The Crimson Horror

April 4, 2016

Aired 4 May 2013

‘The Crimson Horror’ is another bit of a surprise episode because it brings back the Doctor-lite aspect that hasn’t really been around since the Tennant years. There’s a decent mystery in play regarding Sweetville, but both the Doctor and Clara are more a part of that mystery rather than ones investigating and seeking a resolution until the end. It’s an interesting approach, especially considering that this is the programme’s fiftieth anniversary year, but maybe not the best one to take in this instance even if it suited the story.

The setup is that the Doctor’s image appears in a victim’s eyes just before death, prompting the return of Jenny, Strax, and Madame Vastra as a trio of investigators. For the first time, though, it’s Catrin Stewart’s Jenny who really takes the lead in events, a welcome shift in the dynamic even as the other two remain useful in their own right and Strax in particular continues to deliver more comedic moments.

People around the area are being discovered covered in red, dubbed the crimson horror by unaffected locals. While the locals focus on superstition and fear, though, the detectives soon shift their focus to Winifred Gillyflower, a woman unafraid to tell anyone who will listen about the joy and respite that Sweetville offers compared to the world at large. Dame Diana Rigg is perfectly suited for the role, and the scenes in which she shares time with her real-world daughter Rachael Stirling are particularly strong.

The setup treads on familiar ground for Doctor Who and many science fiction tales as the seeming utopia of Sweetville is proved a farce with a far more dangerous force in play behind the scenes. Yet while all of the assembled characters are interesting and get plenty of time to shine, it’s the background information about Gillyflower and the way in which it’s portrayed that is particularly engaging. Using a unique filming technique, it is quickly revealed that Gillyflower preserves the best of the people she brings into Sweetville- including the Doctor- in the red covering, dumping the rest in the canal as she attempts to follow the orders of Mr Sweet. Unfortunately, the actual reveal of Mr Sweet being a small red parasite living under Gillyflower’s top fails to resonate, and the fact that Ada smashes him soon after means that he leaves little impact.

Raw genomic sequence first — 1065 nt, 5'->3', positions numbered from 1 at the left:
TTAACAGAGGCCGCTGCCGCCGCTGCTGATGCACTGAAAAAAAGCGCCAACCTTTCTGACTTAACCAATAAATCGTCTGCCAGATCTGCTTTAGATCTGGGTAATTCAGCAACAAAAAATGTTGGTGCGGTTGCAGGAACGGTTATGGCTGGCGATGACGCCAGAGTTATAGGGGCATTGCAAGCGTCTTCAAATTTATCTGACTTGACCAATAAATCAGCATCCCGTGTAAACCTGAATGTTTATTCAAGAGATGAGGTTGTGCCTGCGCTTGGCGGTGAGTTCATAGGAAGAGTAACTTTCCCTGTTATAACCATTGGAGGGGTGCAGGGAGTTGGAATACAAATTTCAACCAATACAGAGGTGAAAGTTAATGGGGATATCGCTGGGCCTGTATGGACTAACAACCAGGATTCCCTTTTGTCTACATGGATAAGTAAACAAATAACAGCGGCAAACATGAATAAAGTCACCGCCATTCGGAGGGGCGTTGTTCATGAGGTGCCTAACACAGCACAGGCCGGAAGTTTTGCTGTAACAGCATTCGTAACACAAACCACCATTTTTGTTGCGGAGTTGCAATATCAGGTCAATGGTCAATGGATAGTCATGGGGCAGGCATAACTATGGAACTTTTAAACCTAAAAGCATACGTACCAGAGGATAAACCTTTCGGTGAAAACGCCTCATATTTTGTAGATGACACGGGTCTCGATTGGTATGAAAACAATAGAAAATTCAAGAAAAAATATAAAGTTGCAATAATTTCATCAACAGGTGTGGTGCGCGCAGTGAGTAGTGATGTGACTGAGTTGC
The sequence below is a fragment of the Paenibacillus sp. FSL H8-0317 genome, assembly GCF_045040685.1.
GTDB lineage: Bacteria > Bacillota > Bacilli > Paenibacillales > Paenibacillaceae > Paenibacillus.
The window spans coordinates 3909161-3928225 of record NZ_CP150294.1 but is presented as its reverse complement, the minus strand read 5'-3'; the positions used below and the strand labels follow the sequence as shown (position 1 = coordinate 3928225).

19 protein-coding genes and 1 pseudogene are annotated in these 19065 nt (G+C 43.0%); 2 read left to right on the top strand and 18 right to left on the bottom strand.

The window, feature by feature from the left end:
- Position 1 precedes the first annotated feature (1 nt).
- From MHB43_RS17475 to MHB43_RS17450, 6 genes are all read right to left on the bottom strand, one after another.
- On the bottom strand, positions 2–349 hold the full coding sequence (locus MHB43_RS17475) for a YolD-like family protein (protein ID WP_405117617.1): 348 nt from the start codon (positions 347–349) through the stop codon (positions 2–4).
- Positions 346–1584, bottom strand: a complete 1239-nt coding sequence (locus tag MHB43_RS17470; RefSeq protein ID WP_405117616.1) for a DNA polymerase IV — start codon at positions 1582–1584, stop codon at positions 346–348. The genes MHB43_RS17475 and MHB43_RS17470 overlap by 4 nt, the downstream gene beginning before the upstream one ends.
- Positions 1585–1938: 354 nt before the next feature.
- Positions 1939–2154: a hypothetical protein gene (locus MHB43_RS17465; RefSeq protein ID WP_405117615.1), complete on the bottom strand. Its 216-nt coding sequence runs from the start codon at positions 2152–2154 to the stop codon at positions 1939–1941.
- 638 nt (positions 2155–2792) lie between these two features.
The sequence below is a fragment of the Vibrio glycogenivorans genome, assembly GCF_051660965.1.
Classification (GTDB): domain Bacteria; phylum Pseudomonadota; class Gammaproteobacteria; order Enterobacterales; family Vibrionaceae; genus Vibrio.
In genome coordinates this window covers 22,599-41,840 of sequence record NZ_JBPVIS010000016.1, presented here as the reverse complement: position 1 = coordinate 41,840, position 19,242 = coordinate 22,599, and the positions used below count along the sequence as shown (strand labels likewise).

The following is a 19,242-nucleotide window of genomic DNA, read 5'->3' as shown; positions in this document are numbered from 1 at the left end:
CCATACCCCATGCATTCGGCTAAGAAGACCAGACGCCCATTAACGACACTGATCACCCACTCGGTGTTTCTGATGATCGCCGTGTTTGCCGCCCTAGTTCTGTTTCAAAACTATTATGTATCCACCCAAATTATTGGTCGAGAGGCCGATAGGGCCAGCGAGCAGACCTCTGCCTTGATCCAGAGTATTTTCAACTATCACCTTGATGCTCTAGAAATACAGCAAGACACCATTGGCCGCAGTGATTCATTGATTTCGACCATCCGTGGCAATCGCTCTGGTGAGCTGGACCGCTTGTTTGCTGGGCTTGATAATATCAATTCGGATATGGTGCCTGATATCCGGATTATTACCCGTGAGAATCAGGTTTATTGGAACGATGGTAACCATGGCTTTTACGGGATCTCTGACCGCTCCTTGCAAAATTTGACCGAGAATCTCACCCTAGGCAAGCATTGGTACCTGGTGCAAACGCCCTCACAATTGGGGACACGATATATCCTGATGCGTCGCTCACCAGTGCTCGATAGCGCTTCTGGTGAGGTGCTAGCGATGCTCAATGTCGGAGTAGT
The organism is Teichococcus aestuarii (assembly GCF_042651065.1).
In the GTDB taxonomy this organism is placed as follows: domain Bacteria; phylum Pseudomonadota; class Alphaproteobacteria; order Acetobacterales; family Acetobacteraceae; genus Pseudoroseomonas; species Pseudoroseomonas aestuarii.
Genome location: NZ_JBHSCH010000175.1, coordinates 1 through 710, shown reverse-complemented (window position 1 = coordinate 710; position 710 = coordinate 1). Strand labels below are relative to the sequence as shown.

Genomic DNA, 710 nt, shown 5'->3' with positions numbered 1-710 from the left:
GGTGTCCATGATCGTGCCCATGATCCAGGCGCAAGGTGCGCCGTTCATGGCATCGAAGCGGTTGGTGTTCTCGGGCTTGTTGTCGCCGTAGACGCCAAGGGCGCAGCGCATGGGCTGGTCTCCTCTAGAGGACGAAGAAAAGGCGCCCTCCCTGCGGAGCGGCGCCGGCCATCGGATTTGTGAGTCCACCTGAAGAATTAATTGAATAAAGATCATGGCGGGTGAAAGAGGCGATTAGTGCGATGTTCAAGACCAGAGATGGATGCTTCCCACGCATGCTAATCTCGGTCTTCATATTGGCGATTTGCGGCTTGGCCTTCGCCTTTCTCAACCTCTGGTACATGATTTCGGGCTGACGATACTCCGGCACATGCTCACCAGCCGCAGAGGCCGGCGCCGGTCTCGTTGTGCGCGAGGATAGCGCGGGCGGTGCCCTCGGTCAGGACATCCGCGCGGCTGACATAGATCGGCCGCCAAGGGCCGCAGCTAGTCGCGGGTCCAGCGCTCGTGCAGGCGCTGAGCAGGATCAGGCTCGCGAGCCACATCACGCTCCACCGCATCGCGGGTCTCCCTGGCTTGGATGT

The episode does a good job of balancing humour and seriousness throughout, Strax of course stealing the comic highlights but Clara getting in a very fun reaction to the use of a chair instead of the ever-complex and necessary sonic screwdriver. Matt Smith gets to try on a new accent, and his (and his screwdriver’s) reaction to Jenny effortlessly taking down a foe is priceless. The Paternoster Gang trio is pitch perfect through this episode, benefiting from the detective storyline as Mark Gatiss is able to infuse some of his work from Sherlock into the proceedings, and if ever there were a question of them being able to sustain a show by themselves, this is the proof that they can.

The ending of the episode sees Clara back at home where the two children she babysits seem to have discovered that she time travels, and this looks set to have some immediate consequences in the upcoming Cyberman episode ‘Nightmare in Silver.’ While no further progress was made regarding the overall mystery of Clara and the leads were strangely sidelined for a good portion of the episode, ‘The Crimson Horror’ was nonetheless an entertaining, if ultimately forgettable, episode.

Wrap Up

The Crimson Horror

Pros

  • + Jenny taking the lead, with the Paternoster Gang as a whole quite enjoyable
  • + Dame Diana Rigg and Rachael Stirling both on top form

Cons

  • - Revelation of the true threat and the ease of disposing him is disappointing and unfulfilling
  • - No real progress on the underlying mysteries of the series

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